May 28th, 2013
02:21 PM ET
The state of Colorado is seeing an increase in the number of children accidentally exposed to medical marijuana, according to a new study in Pediatric JAMA.
Doctors in Colorado evaluated about 1,400 patients aged 8 months to 12 years who came to the Children's Hospital Colorado emergency room from January 1, 2005 to December 31, 2011.
"We compared in Colorado the number of kids we saw with marijuana exposures before the 2009 Department of Justice (DOJ) edict that they were not going to pursue users of medical marijuana as long as they were compliant with state laws," said Dr. Genie Roosevelt of Denver Health Medical Center and one of the study authors. "We found we didn't see marijuana exposure prior to the DOJ edict, but afterwards when medical marijuana was decriminalized in Colorado, we saw a significant increase in medical marijuana exposures in children."
Before September 2009, 790 children were evaluated for unintentional ingestion. Their median age was 2.6 years and none of them tested positive. After October 2009, another 588 children, with a median age of just older than 2 , were evaluated. Of those, 14 tested positive for marijuana.
Urine tests were used to confirm marijuana ingestion. Eight of those 14 patients were exposed to medical marijuana, 7 of them exposed to food products like cookies, brownies, drinks and candy. According to study authors, in most cases, the marijuana came from grandparents.
Symptoms included lethargy, ataxia - a lack of muscle coordination that can affect speech, eye movements, the ability to swallow, walk, or pick things up - and breathing problems. Eight of the 14 children were admitted, two of them to the intensive care unit.
Researchers say the DOJ policy resulted in a sharp increase in the number of patients filing for medical marijuana cards, called red cards in Colorado. In 2009, 60,000 cards were issued, compared to 2,000 during the previous eight years.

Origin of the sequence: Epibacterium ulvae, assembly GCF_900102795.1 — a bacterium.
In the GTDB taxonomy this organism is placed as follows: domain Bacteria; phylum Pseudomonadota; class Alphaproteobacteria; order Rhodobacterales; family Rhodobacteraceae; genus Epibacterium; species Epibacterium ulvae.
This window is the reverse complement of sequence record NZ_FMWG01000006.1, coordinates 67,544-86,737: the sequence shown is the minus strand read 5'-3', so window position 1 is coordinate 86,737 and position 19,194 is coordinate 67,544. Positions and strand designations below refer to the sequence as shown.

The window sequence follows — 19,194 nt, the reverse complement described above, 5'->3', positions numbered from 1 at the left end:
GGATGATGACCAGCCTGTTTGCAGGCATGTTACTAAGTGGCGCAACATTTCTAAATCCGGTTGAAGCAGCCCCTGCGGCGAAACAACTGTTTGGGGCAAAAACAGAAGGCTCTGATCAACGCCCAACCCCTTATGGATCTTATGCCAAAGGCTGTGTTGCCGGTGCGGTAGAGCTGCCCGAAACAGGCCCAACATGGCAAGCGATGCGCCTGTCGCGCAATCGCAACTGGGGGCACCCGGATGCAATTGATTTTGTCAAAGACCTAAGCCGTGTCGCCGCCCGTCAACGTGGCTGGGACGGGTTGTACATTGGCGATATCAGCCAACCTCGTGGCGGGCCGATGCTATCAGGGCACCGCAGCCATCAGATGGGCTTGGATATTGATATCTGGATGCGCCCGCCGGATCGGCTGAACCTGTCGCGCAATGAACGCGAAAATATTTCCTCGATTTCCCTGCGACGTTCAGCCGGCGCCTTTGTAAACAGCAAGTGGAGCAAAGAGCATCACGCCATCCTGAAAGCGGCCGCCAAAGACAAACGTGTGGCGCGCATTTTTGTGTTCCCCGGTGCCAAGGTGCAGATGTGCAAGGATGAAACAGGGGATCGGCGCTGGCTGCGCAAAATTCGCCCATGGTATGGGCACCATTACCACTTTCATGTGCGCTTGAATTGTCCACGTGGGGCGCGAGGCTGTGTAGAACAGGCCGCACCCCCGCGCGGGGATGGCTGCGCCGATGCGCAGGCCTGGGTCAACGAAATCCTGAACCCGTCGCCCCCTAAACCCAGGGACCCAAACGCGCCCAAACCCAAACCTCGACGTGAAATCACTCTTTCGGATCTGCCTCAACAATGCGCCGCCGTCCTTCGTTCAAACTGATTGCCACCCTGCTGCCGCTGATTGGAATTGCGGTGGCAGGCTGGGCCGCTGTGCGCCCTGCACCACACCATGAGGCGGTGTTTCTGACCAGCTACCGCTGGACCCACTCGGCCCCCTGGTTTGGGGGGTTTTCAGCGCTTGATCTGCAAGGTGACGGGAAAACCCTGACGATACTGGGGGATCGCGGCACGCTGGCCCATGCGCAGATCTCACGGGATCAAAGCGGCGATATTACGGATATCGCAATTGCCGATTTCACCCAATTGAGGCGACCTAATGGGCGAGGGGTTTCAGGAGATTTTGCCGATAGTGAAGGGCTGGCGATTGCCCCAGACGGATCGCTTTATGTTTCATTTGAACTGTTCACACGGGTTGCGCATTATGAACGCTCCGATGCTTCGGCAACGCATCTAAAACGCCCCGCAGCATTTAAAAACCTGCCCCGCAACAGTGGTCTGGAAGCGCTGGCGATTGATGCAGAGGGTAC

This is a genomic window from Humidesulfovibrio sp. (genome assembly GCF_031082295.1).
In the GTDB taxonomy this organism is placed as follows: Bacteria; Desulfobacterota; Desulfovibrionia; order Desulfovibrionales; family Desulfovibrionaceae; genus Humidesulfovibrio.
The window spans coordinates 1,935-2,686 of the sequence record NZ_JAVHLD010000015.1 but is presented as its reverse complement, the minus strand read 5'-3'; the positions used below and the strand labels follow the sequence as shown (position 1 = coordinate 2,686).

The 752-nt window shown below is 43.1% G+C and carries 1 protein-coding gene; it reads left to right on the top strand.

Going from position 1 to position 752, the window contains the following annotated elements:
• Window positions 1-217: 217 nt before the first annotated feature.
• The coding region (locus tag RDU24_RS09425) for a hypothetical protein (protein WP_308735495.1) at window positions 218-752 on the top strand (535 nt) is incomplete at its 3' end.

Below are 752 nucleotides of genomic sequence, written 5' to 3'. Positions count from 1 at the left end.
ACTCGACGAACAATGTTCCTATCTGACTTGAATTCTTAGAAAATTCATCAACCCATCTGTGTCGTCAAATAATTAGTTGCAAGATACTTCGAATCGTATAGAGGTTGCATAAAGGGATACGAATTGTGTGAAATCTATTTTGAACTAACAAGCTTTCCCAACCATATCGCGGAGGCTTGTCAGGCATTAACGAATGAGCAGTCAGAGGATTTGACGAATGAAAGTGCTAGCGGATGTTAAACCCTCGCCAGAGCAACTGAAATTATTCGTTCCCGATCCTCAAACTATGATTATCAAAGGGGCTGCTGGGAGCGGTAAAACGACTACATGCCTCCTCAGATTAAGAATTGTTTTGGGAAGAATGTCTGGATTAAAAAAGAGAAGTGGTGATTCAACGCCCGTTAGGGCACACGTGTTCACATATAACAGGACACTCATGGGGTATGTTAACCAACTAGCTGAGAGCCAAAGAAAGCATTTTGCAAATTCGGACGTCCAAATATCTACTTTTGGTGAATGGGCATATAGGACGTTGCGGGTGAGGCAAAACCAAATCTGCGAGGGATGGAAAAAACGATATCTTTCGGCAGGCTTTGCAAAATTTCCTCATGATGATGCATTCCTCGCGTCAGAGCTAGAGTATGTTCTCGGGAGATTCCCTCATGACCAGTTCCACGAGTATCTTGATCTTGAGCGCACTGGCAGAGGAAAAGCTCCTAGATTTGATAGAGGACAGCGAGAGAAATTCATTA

Colorado legalized medical marijuana in 2000 and last November, along with Washington, passed amendments legalizing marijuana for recreational use.
"The impact of the potential exposure of young children to marijuana has to be considered as we move forward with decriminalizing and legalizing marijuana," Roosevelt said. "Medical marijuana should be considered like any other medication in the home and I think there should be child-resistant containers and parents need to see warning labels attached to medical marijuana or marijuana products. It's just as dangerous as high blood pressure medicine and just as dangerous as diabetes medication, so I think we need to educate parents about the dangers of medical marijuana in young children."
Currently, 18 states and the District of Columbia have passed laws legalizing medical marijuana at the local level.
Today's marijuana can be a lot stronger and contain higher concentrations of THC, the active ingredient in marijuana, said Dr. George Wang, lead author of the study and clinical instructor in pediatrics at Children’s Hospital Colorado.
“Before the marijuana boom, these kinds of edibles were not mass-produced and the amount of THC ingested was somewhat limited, but now we are seeing much higher strength marijuana,” Wang said. “We need to educate marijuana users, the community and medical professionals about the potential dangers."
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